Postby liriodendron » 30 Jun 2007, 03:29

As a side note, I was interested to see the unexpected use of the word “suburban”


Some times and places had a higher opinion of Urban Places than most Americans do now.


I've been enjoying this book so much that even though I'm trying to be slow, I'm way ahead of this. I'll re-read it and see if I have any more comments.
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Re: suburban

Postby Stanley Anderson » 30 Jun 2007, 13:51

liriodendron wrote:I've been enjoying this book so much that even though I'm trying to be slow, I'm way ahead of this. I'll re-read it and see if I have any more comments.


Oh, please don't hold back. I've read it many times and there's more to get each time (thus the possiblity of more commentary from you!:-)

--Stanley
…on a night of rain Frodo smelled a sweet fragrance on the air and heard the sound of singing that came over the water. And then it seemed to him that as in his dream in the house of Bombadil, the grey rain-curtain turned all to silver glass and was rolled back, and he beheld white shores and beyond them a fair green country under a swift sunrise.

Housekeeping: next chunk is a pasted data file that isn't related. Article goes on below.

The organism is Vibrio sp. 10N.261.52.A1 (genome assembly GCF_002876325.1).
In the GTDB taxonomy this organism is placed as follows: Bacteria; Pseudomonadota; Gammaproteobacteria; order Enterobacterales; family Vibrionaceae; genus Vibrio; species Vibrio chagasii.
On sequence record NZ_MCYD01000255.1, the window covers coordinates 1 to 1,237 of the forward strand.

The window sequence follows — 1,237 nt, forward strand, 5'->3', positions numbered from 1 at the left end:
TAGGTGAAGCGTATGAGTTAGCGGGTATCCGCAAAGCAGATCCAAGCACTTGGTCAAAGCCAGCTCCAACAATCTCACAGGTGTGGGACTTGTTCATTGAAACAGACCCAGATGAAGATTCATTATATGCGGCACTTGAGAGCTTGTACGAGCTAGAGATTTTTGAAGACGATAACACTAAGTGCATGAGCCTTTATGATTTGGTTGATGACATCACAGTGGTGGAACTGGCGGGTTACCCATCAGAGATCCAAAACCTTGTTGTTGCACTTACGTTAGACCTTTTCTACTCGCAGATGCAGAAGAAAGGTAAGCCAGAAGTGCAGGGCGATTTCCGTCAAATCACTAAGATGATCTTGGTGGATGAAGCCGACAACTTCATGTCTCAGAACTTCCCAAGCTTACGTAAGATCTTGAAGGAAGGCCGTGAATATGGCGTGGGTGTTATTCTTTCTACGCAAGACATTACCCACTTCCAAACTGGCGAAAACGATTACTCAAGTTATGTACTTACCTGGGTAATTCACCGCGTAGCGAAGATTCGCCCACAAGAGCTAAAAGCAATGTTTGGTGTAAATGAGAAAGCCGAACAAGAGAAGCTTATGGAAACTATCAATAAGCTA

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Postby liriodendron » 01 Jul 2007, 03:54

I used to wonder, when I read about how we had only fragments of certain writings of Plato and other ancients - how did that happen? Did the books get torn up and some torn pages saved? But now I see that they are probably talking about the quotes in these commentaries that seem to have been popular at the turn of the ages.

It is kind of funny that Chalcidius' commentary was more of a jumping off point for his own opinions. I wonder if he realized what he was doing or if he thought he was acurately handling Plato. When Lewis pointed out that he was probably unaware of the discrepency between the 2 concepts of the trinity, it made me wonder how often are we unaware that we are following a philosophy incompatable with what God teaches.